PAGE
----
The plot of Six Years is intriguing. After a whirlwind romance, Jake Fisher is shocked when his beloved Natalie announces that she is going to marry a former boyfriend. Six years pass and Jake, now a political science professor, learns that Natalie’s husband has died. Jake attends the funeral and is amazed to find that the widow is not Natalie. “What happens after Fisher attends the funeral,” observes Fletcher (2013), “finding another widow in place of Natalie, is mind-boggling” (p. 16). When Jake visits places that he and Natalie stayed at, people familiar with the couple do not remember either one. The reader starts to question whether Natalie even exists.
Nothing is what it seems in the novel, and the ground continually shifts under the reader’s feet. “The events that define you, the memories that constitute your life,” asks Taylor (2013), “what if they were all mired in confusion, built on a pivotal misunderstanding or, worse, a blatant lie?”
The Washington Post comments on the technical skill of the narrative:
What’s impressive here is how narrowly constructed the story actually is, with the plot repeatedly circling back on itself, moving ever homeward rather than further into unknown territory, and leaving nearly nothing — minor characters, seemingly incidental details, stray remarks — wasted. Sherlock Holmes famously chided Watson, “You see but you do not observe,” and the beauty of Coben’s craftsmanship here is how often he can lure us into not perceiving what’s clearly right in front of our eyes. (Taylor 2013)Six Years is the second Coben novel to be made into a movie. As USA Today observes, the current movie has a hard act to follow, “The 2008 French movie based on 2006’s Tell No One (Ne le dis à personne) won four Cesars, the French equivalent of the Oscar.”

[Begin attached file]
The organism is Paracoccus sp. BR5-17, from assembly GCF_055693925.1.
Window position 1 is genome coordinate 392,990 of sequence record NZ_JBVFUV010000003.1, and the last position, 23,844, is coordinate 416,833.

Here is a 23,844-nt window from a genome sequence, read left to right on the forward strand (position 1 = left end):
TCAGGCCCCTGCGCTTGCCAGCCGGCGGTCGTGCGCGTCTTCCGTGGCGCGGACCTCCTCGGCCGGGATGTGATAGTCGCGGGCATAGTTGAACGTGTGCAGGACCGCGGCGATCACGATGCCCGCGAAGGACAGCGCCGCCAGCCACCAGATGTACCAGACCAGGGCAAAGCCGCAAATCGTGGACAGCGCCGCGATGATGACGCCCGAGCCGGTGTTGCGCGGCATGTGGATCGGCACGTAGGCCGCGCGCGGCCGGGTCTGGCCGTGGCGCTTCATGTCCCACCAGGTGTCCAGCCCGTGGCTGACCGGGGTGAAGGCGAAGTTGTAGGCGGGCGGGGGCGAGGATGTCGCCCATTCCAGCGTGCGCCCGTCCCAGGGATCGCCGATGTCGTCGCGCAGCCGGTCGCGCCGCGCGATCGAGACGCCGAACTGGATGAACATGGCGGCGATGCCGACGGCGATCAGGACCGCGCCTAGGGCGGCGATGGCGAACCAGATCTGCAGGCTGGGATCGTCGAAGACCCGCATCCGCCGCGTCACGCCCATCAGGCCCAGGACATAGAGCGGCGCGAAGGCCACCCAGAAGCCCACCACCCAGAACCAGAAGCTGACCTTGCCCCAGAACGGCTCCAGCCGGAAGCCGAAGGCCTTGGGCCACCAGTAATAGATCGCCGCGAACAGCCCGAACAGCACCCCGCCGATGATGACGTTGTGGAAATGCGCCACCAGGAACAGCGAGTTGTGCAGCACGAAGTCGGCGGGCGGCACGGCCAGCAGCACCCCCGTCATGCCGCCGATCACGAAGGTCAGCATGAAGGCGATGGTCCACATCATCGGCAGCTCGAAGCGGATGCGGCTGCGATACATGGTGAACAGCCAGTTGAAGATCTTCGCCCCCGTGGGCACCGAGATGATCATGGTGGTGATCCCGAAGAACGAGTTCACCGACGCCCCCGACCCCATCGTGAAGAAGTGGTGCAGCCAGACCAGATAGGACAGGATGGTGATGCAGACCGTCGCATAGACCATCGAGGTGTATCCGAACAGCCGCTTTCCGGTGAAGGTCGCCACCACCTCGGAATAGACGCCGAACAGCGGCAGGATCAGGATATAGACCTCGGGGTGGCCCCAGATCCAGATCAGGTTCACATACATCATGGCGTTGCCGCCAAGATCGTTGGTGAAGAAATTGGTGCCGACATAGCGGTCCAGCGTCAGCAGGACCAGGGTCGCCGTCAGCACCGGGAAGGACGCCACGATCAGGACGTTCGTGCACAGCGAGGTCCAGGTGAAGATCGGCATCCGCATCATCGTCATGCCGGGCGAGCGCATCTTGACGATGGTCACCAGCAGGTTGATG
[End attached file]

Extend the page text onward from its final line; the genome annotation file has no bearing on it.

Winner of the Edgar Award, the Shamus Award, and the Anthony Award for his thrillers and detective novels, Coben has also written essays for publications such as the New York Times and Bloomberg Views.
It is easy to see why Six Years received starred reviews from both Library Journal and Booklist. As Library Journal’s Ayers points out, “The narrative is immersive, and the well-drawn characters and twisting plotting are stellar. With such a cool hook and a surprising and satisfying payoff, don’t wait six years to read what might be Coben’s best since Tell No One.”
Coben, Harlan. Six Years. New York: Dutton, 2013.
Fletcher, Connie. “Six Years.” Booklist 109, no. 13 (2013): 26.
Taylor, Art. “Six Years, A New Thriller by Harlan Coben; Jake Fisher Has a Chance to Reclaim the Love of His Life – But What if She Never Really Existed?” The Washington Post. March 25, 2013.